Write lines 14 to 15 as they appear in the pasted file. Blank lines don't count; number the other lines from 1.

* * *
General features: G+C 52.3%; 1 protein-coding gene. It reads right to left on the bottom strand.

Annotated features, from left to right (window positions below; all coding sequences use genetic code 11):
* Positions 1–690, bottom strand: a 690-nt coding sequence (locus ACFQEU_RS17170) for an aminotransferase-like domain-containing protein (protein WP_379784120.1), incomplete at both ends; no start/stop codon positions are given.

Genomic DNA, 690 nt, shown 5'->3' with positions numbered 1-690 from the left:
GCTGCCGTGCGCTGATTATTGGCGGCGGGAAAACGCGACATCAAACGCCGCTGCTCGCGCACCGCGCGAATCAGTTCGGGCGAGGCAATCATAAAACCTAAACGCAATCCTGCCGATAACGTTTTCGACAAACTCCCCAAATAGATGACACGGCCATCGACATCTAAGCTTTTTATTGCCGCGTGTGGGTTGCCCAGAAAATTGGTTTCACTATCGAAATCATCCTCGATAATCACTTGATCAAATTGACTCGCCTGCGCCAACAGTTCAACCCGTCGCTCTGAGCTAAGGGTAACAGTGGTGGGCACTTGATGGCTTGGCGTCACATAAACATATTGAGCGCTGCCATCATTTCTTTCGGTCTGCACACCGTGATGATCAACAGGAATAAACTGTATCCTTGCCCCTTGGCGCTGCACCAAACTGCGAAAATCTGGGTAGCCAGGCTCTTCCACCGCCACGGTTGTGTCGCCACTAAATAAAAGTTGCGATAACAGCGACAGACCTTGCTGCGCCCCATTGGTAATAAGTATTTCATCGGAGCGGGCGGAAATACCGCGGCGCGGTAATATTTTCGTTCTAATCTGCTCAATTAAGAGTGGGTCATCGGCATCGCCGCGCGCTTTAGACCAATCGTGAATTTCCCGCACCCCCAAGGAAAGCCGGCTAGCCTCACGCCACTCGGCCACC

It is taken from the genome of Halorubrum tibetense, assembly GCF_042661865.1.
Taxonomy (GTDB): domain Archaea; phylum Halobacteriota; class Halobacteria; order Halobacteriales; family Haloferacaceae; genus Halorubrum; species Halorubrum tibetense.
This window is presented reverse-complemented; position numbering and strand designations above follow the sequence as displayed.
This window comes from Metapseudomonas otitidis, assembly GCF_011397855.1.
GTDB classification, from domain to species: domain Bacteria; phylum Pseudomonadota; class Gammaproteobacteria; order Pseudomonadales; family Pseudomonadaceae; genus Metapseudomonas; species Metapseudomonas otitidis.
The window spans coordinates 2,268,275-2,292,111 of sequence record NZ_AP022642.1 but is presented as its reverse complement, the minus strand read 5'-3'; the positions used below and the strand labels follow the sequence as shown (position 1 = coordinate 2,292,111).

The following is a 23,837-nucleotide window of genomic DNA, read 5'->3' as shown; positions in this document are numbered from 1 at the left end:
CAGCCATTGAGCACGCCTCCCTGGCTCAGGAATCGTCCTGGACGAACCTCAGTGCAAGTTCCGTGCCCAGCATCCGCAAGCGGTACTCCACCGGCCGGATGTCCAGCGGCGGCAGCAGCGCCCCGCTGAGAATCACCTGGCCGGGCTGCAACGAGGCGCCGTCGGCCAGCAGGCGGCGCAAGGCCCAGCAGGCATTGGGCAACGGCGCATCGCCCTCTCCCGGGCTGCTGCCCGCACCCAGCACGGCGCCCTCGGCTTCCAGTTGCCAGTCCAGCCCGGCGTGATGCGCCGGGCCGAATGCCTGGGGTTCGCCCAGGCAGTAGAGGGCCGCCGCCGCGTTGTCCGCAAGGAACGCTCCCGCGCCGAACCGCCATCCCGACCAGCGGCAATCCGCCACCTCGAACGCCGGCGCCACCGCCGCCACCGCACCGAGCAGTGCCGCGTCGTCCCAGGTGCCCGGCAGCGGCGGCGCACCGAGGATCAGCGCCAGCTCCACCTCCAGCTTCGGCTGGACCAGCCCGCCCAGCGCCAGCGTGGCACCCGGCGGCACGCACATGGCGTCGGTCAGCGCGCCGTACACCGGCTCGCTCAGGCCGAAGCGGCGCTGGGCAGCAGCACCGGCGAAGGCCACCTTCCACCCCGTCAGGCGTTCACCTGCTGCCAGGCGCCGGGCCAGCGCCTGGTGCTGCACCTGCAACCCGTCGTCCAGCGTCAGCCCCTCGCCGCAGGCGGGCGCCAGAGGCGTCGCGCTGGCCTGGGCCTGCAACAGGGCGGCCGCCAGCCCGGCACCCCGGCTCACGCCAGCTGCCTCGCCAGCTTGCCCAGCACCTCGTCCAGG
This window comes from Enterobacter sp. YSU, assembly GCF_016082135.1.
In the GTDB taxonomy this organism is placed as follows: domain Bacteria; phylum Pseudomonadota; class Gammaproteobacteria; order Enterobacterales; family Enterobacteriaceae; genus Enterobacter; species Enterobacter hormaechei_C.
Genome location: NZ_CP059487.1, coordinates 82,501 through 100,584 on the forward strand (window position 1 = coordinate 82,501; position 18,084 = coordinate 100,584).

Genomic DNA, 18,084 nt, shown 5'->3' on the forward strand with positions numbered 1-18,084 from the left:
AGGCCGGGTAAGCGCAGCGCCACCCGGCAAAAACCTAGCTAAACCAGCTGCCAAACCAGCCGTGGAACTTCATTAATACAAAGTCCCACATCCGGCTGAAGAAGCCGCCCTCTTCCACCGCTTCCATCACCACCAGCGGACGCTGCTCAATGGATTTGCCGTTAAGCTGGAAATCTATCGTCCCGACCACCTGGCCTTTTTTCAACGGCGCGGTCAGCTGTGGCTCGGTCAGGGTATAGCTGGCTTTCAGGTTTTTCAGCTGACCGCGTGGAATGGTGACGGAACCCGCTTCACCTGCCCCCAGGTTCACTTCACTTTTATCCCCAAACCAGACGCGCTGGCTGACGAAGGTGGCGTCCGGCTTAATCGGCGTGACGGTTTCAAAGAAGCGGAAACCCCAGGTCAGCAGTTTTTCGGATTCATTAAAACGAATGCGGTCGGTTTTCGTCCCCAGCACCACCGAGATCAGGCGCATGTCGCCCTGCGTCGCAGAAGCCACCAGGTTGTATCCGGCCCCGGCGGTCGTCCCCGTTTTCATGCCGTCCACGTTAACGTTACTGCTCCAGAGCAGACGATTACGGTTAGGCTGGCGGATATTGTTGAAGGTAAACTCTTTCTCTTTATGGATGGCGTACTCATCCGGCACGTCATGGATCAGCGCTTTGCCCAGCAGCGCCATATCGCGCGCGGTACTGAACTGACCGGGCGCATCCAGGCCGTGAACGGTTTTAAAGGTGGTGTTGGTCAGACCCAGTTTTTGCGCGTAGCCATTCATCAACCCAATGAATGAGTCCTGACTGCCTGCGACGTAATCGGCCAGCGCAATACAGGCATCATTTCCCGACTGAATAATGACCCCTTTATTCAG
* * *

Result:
This window comes from Enterobacter sp. YSU, assembly GCF_016082135.1.
In the GTDB taxonomy this organism is placed as follows: domain Bacteria; phylum Pseudomonadota; class Gammaproteobacteria; order Enterobacterales; family Enterobacteriaceae; genus Enterobacter; species Enterobacter hormaechei_C.